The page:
Shohei Imamura

Shôhei Imamura – Hateshinaki yokubô AKA Endless Desire (1958) (HD)

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Ten years after World War II, five people set out dig up a stash of morphine buried under a butcher shop in this black comedy by Shohei Imamura. Read More »

Shôhei Imamura – Mikikan-hei o otte: Marei-hen AKA In Search of the Unreturned Soldiers in Malaysia (1970)

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IN SEARCH OF THE UNRETURNED SOLDIERS IN MALAYSIA

In Malaysia, Imamura follows one false lead after another as he tries to locate unreturned Japanese who had given up the culture of their birth to integrate with Malaysian society. These wrong turns take the filmmaker on a tour through the complexities of post-war Malaysia, and allow him the time to air his outrage with the Japanese military’s conduct in Southeast Asia, focusing particularly on the 1942 Sook Ching massacre. Read More »

Shôhei Imamura – Kuroi Ame AKA Black Rain (1989)

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A somber, visually distilled, and deeply affecting portrait of the human toll and uncalculated tragedy of nuclear holocaust. In contrast to Shohei Imamura’s characteristically unrefined, primitivistic, and subversively bawdy cinema, the film is shot in high contrast black and white, creating a spare and tonally muted chronicle of dignity, survival, community, and human resilience. Through recurring literal and figurative images of regression, Imamura conveys a dual meaning, not only in the community’s noble attempt to rebuild Hiroshima and return to a semblance of normal life after the annihilating bombing but also in their collective gradual and systematic erasure from Japanese society through long-term effects of radiation sickness, infertility, cultural (and geographic) isolation, and social stigmatization. Read More »

Shôhei Imamura – Zegen (1987)

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This movie is black satire of Japanese imperial ambitions in the 20th century. In Meiji era Japan (1868-1910), the Japanese state sought to establish itself as an empire as a way to both catch up to and remain free from the West. These activities also lay the foundation for the disasters to come mid-century. This movie satirizes those efforts from a mid-1980s perspective, giving it an obvious subtext of being a commentary on the efforts of late 20th century Japanese businessmen abroad as well. The “hero” is a businessman who, realizing that the Japanese armed forces will likely soon be advancing across Asia, decides that they will require brothels wherever they go as well and so sets up shop in Southeast Asia. A very black comedy from one of Japan’s finest film satirists (cf. “Pigs and Battleships,” “The Pornographers”) best known abroad ca. 1999 for “The Eel” and “Black Rain” (the film based on the novel about Hiroshima, not the Michael Douglas flick). Read More »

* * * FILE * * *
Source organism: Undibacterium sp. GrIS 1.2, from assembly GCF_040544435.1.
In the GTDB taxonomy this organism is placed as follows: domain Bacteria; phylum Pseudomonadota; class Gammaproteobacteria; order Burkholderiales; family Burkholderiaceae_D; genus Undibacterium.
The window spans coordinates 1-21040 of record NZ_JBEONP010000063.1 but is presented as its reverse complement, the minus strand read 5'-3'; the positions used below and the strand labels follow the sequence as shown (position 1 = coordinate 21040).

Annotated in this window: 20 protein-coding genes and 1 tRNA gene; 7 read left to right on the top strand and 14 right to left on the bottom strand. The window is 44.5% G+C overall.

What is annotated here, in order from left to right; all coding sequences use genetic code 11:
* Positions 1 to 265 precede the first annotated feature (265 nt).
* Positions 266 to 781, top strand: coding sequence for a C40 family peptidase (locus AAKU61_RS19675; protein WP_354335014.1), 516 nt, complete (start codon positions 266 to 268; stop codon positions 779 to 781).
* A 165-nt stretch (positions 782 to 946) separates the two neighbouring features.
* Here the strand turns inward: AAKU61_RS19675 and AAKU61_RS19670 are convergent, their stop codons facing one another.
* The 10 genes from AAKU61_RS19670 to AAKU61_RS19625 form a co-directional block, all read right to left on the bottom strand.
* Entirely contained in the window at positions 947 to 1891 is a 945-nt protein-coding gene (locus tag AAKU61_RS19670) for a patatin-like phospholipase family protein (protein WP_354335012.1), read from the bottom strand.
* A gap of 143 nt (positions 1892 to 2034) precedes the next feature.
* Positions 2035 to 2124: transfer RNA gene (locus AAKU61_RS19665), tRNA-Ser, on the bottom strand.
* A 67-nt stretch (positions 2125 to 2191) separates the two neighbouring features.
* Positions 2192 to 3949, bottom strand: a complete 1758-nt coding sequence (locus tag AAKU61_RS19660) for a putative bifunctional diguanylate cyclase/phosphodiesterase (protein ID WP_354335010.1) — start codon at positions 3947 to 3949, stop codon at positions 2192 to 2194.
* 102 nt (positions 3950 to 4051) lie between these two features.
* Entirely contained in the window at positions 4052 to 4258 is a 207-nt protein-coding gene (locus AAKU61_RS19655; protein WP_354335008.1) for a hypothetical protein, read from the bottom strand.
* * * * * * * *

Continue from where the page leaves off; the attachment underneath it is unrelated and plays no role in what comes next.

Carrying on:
Shôhei Imamura – Eijanaika AKA Why Not? (1981)

This 1981 nihilist epic by Shohei Imamura is witty, grotesque, relentless, and beautifully engineered. The setting is the Edo era, when local warlords battle the emperor for control of the country, and all of Japan is under cultural pressure from its long delayed opening to the West. Political loyalties and personal loves disintegrate; the only certainty is money, and even that is crumbling. Imamura follows eight major characters through a bright, bursting, impossibly dynamic mise-en-scene, leading up to the Eijanaika (“What the hell?”) riots—a frightening, exhilarating explosion of empty freedom, the freedom of those who have lost everything. A very important film, and possibly a great one. Read More »

Shôhei Imamura – Kamigami no fukaki yokubô AKA Profound Desire of the Gods (1968)

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The culmination of Shôhei Imamura’s extraordinary examinations of the fringes of Japanese society throughout the 1960s, Profound Desires of the Gods [Kamigami no fukaki yokubô] was an 18-month super-production which failed to make an impression at the time of its release, but has since risen in stature to become one of the most legendary — albeit least seen — Japanese films of recent decades. Read More »

Shôhei Imamura – Hateshinaki yokubô AKA Endless Desire (1958)

Synopsis:
On 15 August 1955 at noon, on the anniversary of Japan’s surrender, five people gather outside a train station, each of them wearing the emblem of the former imperial army on their chest. On the day of the surrender, an army general had hidden a can of priceless morphin in an air-raid shelter. It had been agreed then that the general and his three soldiers would meet ten years later to share their loot. Outside the station there is now one person too many. What’s more, one of them is a woman who claims she was married to the now dead general. The four men and the woman hire a house, aiming to turn it into a real estate agency. They start digging the ground to reach the spot where the can was buried. As their work progresses, each of them becomes a victim of their own selfishness, distrust and greed. Read More »